In past years syndication and DVD sales or rentals accounted for most of the proliferation of “good but gone” TV. This system had worked for many years and I was fortunate to be able to fall in love with many series this way, but ultimately it was both time consuming and costly. Buying DVD box sets adds up, even if you are getting them used, as do the costs of renting a seven disc series individually. Syndication, initially brought “streaming” content I suppose, but your ability to view an entire series was still to whether or not you could be around a television when it would be airing. Plus, while some series would be shown in in chronological succession, others are aired in no discernible order whatsoever, not really allowing one to experience the series as intended.
Luckily for us, the world has become more and more perfect over the past ten years or so…at least in terms of television viewing. Never has it been easier to view what you want whenever you want it. What started with the mainstreaming of peer to peer file sharing via programs like Napster has given way to the rental of TV episodes on iTunes and Amazon. Netflix first provided what felt like an infinite amount of possibilities when renting television DVDs in comparison to the selection at video stores, which were always hampered by a pesky thing called a limited amount of physical space. Between the selection and the relatively cheap cost of a three-discs-at-a-time plan (prior to the billing plan changes), one could devour whole seasons as fast as they wanted to…and as fast the US Postal Service would allow. Even DVRs helped us manage this, but they too are a cause for families’ entertainment budgets to soar, adding to the cost of one’s cable bills.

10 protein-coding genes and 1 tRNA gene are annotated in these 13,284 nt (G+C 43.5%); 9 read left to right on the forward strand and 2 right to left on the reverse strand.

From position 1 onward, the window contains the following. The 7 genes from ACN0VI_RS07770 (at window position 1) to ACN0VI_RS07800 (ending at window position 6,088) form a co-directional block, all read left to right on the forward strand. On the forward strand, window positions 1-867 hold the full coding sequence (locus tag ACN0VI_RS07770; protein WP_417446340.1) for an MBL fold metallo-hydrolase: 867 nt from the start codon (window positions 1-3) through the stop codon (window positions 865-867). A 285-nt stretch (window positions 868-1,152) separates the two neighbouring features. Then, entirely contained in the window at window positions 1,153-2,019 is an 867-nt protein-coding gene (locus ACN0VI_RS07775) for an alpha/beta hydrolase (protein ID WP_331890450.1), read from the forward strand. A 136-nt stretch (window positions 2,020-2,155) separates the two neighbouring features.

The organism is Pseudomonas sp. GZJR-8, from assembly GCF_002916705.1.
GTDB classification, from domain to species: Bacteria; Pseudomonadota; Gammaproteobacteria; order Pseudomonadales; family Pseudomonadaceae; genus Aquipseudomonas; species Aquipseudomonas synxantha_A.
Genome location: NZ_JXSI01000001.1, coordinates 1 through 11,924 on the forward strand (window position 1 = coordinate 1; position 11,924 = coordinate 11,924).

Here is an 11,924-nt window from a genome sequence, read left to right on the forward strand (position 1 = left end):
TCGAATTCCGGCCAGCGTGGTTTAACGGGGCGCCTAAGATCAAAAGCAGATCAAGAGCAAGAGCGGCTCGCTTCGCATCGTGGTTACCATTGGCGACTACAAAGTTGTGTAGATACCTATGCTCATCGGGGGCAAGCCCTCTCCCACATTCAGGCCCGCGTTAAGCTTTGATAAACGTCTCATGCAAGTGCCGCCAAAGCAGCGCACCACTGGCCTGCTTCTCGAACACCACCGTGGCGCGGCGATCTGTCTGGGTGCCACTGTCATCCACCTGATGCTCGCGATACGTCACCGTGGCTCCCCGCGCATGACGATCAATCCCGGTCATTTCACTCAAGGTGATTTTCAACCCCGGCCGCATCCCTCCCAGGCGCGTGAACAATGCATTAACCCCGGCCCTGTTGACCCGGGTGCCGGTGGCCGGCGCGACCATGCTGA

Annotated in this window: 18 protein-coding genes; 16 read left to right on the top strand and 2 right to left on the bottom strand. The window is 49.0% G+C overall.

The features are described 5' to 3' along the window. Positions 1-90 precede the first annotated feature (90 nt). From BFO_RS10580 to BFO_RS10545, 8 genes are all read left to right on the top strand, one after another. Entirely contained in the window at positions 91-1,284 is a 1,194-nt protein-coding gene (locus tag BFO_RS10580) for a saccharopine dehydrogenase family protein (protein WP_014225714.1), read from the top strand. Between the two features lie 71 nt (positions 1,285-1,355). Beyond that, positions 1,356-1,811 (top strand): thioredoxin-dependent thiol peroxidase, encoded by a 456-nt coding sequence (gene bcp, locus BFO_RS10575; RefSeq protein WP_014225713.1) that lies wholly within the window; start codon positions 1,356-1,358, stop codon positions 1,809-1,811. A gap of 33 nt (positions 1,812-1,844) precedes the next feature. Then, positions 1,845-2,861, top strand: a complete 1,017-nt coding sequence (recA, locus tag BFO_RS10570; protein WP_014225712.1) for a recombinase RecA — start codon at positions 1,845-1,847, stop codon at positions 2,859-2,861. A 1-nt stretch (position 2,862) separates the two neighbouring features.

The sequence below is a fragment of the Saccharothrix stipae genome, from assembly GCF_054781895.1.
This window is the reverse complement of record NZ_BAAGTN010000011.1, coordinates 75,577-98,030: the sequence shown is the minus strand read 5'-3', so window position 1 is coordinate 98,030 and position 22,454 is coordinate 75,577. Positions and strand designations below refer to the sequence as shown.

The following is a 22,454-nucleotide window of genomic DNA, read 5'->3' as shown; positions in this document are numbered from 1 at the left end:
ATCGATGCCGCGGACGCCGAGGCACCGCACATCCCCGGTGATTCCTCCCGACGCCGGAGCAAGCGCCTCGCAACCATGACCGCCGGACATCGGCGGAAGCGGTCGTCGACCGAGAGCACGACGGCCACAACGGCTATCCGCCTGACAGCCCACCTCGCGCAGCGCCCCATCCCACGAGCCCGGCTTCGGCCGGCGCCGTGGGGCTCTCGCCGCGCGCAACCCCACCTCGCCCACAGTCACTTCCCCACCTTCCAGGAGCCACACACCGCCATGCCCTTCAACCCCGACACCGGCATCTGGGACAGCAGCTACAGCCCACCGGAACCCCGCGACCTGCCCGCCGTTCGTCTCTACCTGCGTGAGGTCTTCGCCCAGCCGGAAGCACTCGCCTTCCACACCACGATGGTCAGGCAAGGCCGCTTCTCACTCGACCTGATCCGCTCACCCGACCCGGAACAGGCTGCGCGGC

The introduction of their streaming services for a monthly flat rate would help solidify the revolutionary shift in industry practices geared towards giving viewers the ability to watch at their convenience. Hulu would follow, as would HBOGO which maintains their exclusivity. And if all else fails you can always find whatever you are looking for in less than legal ways like bit torrents. The information superhighway is more like an information super cable box.